According to Ukrainian officials in mid-July, about 500 Russian military personnel were at the plant site, and following from turmoil there two of four 750-KV lines supplying power to the plant were inoperable, increasing the risk, they said, of a station blackout should further damage to power supplies be incurred.

This week, media reports asserted that an additional power line was damaged; some accounts stated that the plant was compelled to connect to auxiliary diesel generators for power. None of these reports can be independently confirmed because no independent experts have been on the site since ZNPP was overrun.

The recent escalation of nuclear risks at ZNPP has prompted the United Nations Secretariatnuclear professional organizations, and the G-7 group of states to register their official support for an IAEA mission to the plant. It would also appear that diplomacy has been underway to sway Moscow and Kyiv to agree to an IAEA mission on like terms.

On August 11, in the background of a UN Security Council meeting held that day to confer on the crisis, Russia’s ambassador to the IAEA tweeted Moscow’s support of the IAEA going to the plant. Ukrainian sources this week also said that Ukraine now strongly favors the IAEA leading a mission to ZNPP. The United States and the UN Secretariat have proposed that a facilitating ceasefire be arranged.

These developments should prepare the way for the IAEA Board of Governors to request that the IAEA Secretariat carry out an expert mission to the plant. The board might urge Grossi to report to member states concerning, inter alia: 1.)

Competing claims by Russia and Ukraine that the other side has fired missiles at ZNPP; 2.) claims by Ukraine that Russian occupiers are harassing and intimidating Ukrainian personnel; 3.) claims by Ukraine that Russian forces have mined the installation and introduced explosives into the site; 4.) Ukrainian assertions that Russian forces have launched artillery attacks from inside the nuclear power plant site including at targets on the Dnieper River; 5.) the vulnerability to sabotage and military attack of critical systems and plant equipment, on-site and off-site power supplies, and spent fuel stored on the site; 6.) procedures and actions to perform scheduled and unscheduled maintenance including equipment replacement and repair; and 7.) the provision of oversight including the interaction of Russian and Ukrainian personnel.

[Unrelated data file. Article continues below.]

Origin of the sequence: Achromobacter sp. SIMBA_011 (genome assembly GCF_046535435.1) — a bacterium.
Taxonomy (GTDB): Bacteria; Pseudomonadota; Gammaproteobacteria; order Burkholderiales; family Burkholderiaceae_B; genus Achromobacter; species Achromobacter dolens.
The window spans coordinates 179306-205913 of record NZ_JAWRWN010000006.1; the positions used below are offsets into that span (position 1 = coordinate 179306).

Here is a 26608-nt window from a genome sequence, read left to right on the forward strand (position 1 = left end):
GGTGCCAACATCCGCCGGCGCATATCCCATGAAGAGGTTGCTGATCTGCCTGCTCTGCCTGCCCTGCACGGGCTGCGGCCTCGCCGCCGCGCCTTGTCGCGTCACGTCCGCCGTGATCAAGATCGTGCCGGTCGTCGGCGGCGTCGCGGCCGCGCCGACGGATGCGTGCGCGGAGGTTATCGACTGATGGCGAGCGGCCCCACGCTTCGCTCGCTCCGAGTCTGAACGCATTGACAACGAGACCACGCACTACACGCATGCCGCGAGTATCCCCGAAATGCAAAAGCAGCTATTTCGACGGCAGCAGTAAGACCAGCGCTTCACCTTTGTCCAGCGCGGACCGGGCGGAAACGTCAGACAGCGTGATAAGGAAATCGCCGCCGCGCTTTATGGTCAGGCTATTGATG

Based on information obtained during a visit to the plant, including unchaperoned interviews with Ukrainian operators, and observation of critical equipment at the station, the IAEA Secretariat may provide member states an assessment of nuclear risks and make recommendations to Russian and Ukrainian personnel that are aimed at reducing specific risks.

At Chernobyl in 1986 and Fukushima-Daiichi in 2011, complacency contributed to severe accidents, which destroyed nuclear power plants and led to widespread destruction and trauma.

In Vienna and at Zaphorizhzhia in 2022, expeditious action by the IAEA Secretariat and Board of Governors could help significantly reduce the odds of a nuclear accident at ZNPP. This week the world’s media have been focused on fresh and alarming allegations about the safety status of ZNPP.

In coming weeks and months international attention may shift elsewhere, especially if Russia’s war appears to drag on indefinitely and the world anticipates that fighting will grind to a stalemate. That assumption could be fatally wrong; a sudden change in the fortunes of war near the power plant could immediately escalate nuclear risks. No news at ZNPP may also mean bad news. In any case, extraordinary nuclear dangers at ZNPP loom and they need to be assessed and addressed now.